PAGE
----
Source: (Amini, Ibrahim & Othman 2011, p. 8)

The Semantic Web Technology focuses on the link between formalized items and user’s preferences, thus detaching from the conventional syntactic similarities (Bedi , Kaur, & Marwaha 2007, p. 2678). Application of this knowledge enhances the recommendation system thus, offering more flexible and accurate items that meet users’ interests.

The comparison of recommender approaches based on the knowledge impression.
Source: (Amini, Ibrahim & Othman 2011, p. 10).

The screenshot below shows usefulness of content-based technique and Content-based technique as they apply in Technology Enhanced Learning (TEL).

Recommendation techniques and their usefulness for TEL by Drachsler.
Source: Manouselis, Drachsler, Vuorikari, Hummel, & Koper nd, p. 13)

The table below explores the advantages and disadvantages of various recommendation techniques.

Tradecoffs between recommendation techniques.
Source: (Burke nd, p. 6)


Adomavicius G & Tuzhilin A nd, Towards the Next Generation of Recommender Systems: A Survey of the State-of-the-Art and Possible Extensions, pp. 1-43.

Amini B, Ibrahim R & Othman M S 2011, “Discovering the Impact of Knowledge in Recommender Systems: A Comparative Study,” International Journal of Computer Science & Engineering Survey (IJCSES) Vol.2, No.3, pp. 1-14

Bedi P, Kaur H, & Marwaha S 2007, Trust based Recommender System for the Semantic Web, Department of Computer Science, University of Delhi, Delhi, pp. 2677-2682

Burke R 1999, “Integrating Knowledge-based and Collaborative-filtering Recommender Systems,” AAAI Technical Report WS-99-01, pp. 69-72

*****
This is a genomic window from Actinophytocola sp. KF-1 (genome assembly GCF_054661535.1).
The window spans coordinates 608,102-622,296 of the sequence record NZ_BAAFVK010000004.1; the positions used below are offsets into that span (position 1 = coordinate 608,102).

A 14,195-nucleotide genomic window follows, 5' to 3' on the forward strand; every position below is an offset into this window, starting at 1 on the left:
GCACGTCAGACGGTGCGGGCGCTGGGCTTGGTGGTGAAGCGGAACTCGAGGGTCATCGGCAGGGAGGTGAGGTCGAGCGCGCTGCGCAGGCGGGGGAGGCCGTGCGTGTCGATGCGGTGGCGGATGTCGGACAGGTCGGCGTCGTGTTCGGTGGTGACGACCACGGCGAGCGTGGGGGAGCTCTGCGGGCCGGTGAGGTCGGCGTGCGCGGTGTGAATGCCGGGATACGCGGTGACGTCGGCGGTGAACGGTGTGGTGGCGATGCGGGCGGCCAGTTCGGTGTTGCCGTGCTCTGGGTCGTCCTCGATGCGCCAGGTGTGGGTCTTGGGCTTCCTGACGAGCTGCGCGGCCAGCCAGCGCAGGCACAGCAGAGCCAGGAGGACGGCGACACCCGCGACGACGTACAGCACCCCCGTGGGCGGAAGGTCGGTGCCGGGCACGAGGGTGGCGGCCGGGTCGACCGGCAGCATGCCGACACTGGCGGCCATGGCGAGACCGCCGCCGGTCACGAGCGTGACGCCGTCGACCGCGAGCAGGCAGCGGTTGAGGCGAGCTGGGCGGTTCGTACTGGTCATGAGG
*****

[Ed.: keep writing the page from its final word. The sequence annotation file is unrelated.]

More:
Burke R nd, Hybrid Recommender Systems: Survey and Experiments, California State University, Fullerton, pp. 1-29

Kabore CS 2012, “Master Thesis: Design and Implementation of a recommender System as a Module for Liferay Portal,” Master in Information Technologies, Barcelona School of Computing (FIB), University Polytechnic of Catalunya (UPC), pp. 1-127

Knijnenburg BP, Willemsem MC, Gantner Z, Soncu H, & Newell C nd, “Explaining the User Experience of Recommender Systems,” Journal of User Modeling and User-Adapted Interaction (UMUAI), vol. 22, pp. 1-78

Liu J, Dolan P, & Pedersen ER nd, Personalized News Recommendation Based on Click Behavior, Amphitheatre Parkway, Mountain View, CA, pp. 1-10

Lops P, de Gemmis M & Semeraro G 2011, Chapter 3: Content-based Recommender Systems: State of the Art and Trends, In F. Ricci et al. (eds.), Recommender Systems Handbook, Springer Science Business Media, LLC, pp. 73-105.

Lu J 2004, “A Personalized e-Learning Material Recommender System,” Proceedings of the 2nd International Conference on Information Technology for Application (ICITA), pp. 374-379

Manouselis N, Drachsler H, Vuorikari R, Hummel H, & Koper R nd, Recommender Systems in Technology Enhanced Learning, pp. 1-31

Middleton SE, De Roure D, & Shadbolt nd, Capturing Knowledge of User Preferences: Ontologies in Recommender Systems, Department of Electronics and Computer Science, University of Southampton, Southampton, pp. 1-8

Pazzani MJ & Billsus D 2007, Content-Based Recommendation Systems, In P Brusilovsky, A Kobsa, & W Nejdl (Eds.), The Adaptive Web, LNCS, Springer-Verlag Berlin Heidelberg, vol. 4321, pp. 325– 341.

Ricci F 2002, “Travel Recommender Systems,” eCommerce and Tourism Research Laboratory, pp. 55-57

Vafopoulos M & Oikonomou M 2010, Recommendation Systems: A Joint Analysis of Technical Aspects with Marketing Implications, webscience.org, pp. 1-30